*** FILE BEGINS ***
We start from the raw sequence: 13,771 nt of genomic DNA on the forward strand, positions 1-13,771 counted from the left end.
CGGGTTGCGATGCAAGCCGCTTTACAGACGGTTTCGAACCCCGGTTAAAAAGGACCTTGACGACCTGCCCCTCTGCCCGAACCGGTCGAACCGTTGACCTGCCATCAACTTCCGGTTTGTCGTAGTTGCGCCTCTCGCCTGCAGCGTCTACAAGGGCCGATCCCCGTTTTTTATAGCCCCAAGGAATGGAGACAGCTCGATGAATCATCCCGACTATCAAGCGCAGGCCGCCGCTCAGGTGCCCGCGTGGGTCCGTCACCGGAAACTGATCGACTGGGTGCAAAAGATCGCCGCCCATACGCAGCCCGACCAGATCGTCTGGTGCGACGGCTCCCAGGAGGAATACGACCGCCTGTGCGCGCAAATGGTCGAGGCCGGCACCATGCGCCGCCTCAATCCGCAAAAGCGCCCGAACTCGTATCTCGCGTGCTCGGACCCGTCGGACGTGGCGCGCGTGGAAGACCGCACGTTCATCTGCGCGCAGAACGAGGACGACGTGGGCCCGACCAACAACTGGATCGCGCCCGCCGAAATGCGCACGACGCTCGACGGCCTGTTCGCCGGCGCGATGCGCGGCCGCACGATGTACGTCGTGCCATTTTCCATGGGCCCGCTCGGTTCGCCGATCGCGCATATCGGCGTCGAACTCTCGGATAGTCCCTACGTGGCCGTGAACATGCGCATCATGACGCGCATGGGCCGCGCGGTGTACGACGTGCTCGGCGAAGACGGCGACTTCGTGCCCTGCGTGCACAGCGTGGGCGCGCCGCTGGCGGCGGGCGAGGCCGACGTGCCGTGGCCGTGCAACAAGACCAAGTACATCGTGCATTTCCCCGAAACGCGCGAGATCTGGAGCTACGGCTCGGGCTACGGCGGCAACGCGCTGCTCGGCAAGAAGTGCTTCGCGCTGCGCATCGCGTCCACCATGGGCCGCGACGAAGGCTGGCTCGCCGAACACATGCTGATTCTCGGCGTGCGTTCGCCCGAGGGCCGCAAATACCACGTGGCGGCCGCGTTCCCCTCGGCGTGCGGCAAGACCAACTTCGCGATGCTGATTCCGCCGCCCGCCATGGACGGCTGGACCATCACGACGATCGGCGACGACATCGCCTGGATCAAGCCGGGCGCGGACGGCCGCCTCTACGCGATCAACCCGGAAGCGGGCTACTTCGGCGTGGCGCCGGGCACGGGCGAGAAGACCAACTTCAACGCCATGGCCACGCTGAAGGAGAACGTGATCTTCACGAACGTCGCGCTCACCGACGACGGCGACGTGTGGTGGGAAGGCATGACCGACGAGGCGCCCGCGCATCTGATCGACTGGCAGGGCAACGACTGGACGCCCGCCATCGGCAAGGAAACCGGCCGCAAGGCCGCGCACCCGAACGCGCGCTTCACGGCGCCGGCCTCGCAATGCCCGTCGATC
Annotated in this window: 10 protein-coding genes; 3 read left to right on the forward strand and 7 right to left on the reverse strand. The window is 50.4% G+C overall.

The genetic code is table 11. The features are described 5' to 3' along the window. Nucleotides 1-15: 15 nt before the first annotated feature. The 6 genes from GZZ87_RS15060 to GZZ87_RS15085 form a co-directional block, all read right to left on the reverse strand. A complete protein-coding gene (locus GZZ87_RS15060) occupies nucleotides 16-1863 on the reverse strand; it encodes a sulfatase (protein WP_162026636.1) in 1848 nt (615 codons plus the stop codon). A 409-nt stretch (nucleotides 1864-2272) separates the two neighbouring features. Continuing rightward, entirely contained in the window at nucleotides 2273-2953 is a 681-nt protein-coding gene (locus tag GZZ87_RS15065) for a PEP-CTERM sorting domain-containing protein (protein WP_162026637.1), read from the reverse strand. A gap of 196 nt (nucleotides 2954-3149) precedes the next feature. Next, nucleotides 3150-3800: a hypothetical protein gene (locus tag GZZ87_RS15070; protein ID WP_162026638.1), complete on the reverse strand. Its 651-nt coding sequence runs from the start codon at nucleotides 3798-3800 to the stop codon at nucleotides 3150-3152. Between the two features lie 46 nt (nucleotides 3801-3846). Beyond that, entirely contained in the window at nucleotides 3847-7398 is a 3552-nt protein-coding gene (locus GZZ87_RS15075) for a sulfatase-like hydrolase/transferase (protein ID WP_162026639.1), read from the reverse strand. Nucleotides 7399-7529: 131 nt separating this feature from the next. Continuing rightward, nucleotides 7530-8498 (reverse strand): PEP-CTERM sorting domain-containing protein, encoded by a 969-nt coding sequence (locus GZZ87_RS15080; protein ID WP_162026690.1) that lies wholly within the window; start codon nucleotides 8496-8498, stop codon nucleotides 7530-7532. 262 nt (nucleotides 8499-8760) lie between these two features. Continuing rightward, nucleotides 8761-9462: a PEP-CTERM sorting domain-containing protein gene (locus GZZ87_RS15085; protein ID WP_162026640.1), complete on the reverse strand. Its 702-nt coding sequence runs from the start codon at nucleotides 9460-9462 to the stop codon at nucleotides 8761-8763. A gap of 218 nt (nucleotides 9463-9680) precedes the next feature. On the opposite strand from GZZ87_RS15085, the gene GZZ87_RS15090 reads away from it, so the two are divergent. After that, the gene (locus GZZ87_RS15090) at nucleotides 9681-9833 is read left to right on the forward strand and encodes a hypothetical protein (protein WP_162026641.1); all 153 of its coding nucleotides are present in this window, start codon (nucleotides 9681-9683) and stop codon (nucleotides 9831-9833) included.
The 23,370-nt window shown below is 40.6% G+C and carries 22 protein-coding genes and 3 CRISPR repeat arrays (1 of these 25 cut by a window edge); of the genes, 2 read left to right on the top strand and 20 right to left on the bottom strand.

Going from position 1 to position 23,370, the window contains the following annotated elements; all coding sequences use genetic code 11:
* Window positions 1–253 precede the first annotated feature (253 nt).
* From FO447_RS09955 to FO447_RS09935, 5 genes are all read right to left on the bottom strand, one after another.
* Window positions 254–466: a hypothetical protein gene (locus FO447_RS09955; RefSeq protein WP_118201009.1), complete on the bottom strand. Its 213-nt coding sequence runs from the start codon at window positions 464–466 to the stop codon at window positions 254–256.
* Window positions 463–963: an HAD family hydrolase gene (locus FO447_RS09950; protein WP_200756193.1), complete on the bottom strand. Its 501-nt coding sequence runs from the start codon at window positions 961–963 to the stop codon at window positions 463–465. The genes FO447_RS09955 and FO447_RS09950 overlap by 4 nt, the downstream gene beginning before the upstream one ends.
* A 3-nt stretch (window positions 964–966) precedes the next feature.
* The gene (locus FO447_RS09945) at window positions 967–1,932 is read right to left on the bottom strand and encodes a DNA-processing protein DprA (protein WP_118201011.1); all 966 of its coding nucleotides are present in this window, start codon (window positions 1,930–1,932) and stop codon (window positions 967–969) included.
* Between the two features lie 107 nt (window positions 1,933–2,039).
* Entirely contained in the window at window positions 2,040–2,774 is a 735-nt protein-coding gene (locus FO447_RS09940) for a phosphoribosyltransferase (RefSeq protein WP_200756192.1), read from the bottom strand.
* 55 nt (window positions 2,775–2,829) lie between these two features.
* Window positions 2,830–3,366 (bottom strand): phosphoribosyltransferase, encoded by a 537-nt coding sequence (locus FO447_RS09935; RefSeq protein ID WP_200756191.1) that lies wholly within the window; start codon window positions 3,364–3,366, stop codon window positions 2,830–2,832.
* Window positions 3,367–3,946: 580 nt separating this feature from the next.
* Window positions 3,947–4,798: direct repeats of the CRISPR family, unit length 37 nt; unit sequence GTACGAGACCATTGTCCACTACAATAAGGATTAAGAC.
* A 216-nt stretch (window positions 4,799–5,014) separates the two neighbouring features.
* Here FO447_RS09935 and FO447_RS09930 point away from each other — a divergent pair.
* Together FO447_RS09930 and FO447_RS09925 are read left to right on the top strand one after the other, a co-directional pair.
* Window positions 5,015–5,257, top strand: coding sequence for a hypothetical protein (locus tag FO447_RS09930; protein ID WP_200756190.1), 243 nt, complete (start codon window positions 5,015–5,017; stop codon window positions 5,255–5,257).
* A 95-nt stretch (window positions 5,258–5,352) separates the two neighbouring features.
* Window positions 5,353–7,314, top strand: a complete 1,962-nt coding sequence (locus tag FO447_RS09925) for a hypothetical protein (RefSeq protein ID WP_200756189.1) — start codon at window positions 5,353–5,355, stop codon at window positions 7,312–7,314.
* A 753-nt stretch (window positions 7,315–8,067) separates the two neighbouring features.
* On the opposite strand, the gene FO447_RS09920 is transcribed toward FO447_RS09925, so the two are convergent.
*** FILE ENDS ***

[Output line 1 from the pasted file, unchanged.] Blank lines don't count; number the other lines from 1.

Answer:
We start from the raw sequence: 13,771 nt of genomic DNA on the forward strand, positions 1-13,771 counted from the left end.